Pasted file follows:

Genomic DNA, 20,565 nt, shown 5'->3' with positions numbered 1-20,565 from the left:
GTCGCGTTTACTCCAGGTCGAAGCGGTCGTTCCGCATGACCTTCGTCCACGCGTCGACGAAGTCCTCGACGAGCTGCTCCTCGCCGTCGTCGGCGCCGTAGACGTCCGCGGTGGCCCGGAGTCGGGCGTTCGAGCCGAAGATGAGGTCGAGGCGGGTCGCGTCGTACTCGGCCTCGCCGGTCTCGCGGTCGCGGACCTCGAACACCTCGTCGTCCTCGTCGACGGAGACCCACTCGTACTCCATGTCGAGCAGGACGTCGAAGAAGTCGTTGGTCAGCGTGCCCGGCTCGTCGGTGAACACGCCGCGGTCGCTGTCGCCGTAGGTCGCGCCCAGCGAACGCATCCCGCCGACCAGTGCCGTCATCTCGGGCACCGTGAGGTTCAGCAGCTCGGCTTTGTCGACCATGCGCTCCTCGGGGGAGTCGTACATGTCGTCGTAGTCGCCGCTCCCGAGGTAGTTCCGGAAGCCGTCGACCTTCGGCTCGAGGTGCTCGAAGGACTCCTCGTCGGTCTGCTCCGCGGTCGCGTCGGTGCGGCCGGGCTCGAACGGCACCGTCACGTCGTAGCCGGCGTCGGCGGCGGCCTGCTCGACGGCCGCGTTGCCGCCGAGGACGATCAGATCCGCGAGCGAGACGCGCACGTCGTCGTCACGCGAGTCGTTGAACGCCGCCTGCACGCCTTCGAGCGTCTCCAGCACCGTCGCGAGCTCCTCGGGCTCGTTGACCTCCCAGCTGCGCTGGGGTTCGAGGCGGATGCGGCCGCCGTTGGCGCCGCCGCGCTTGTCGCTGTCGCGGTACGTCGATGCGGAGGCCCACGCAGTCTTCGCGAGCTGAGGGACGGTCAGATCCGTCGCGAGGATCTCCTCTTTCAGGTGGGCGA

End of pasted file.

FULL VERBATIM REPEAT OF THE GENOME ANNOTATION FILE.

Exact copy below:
Genomic DNA, 20,565 nt, shown 5'->3' with positions numbered 1-20,565 from the left:
GTCGCGTTTACTCCAGGTCGAAGCGGTCGTTCCGCATGACCTTCGTCCACGCGTCGACGAAGTCCTCGACGAGCTGCTCCTCGCCGTCGTCGGCGCCGTAGACGTCCGCGGTGGCCCGGAGTCGGGCGTTCGAGCCGAAGATGAGGTCGAGGCGGGTCGCGTCGTACTCGGCCTCGCCGGTCTCGCGGTCGCGGACCTCGAACACCTCGTCGTCCTCGTCGACGGAGACCCACTCGTACTCCATGTCGAGCAGGACGTCGAAGAAGTCGTTGGTCAGCGTGCCCGGCTCGTCGGTGAACACGCCGCGGTCGCTGTCGCCGTAGGTCGCGCCCAGCGAACGCATCCCGCCGACCAGTGCCGTCATCTCGGGCACCGTGAGGTTCAGCAGCTCGGCTTTGTCGACCATGCGCTCCTCGGGGGAGTCGTACATGTCGTCGTAGTCGCCGCTCCCGAGGTAGTTCCGGAAGCCGTCGACCTTCGGCTCGAGGTGCTCGAAGGACTCCTCGTCGGTCTGCTCCGCGGTCGCGTCGGTGCGGCCGGGCTCGAACGGCACCGTCACGTCGTAGCCGGCGTCGGCGGCGGCCTGCTCGACGGCCGCGTTGCCGCCGAGGACGATCAGATCCGCGAGCGAGACGCGCACGTCGTCGTCACGCGAGTCGTTGAACGCCGCCTGCACGCCTTCGAGCGTCTCCAGCACCGTCGCGAGCTCCTCGGGCTCGTTGACCTCCCAGCTGCGCTGGGGTTCGAGGCGGATGCGGCCGCCGTTGGCGCCGCCGCGCTTGTCGCTGTCGCGGTACGTCGATGCGGAGGCCCACGCAGTCTTCGCGAGCTGAGGGACGGTCAGATCCGTCGCGAGGATCTCCTCTTTCAGGTGGGCGA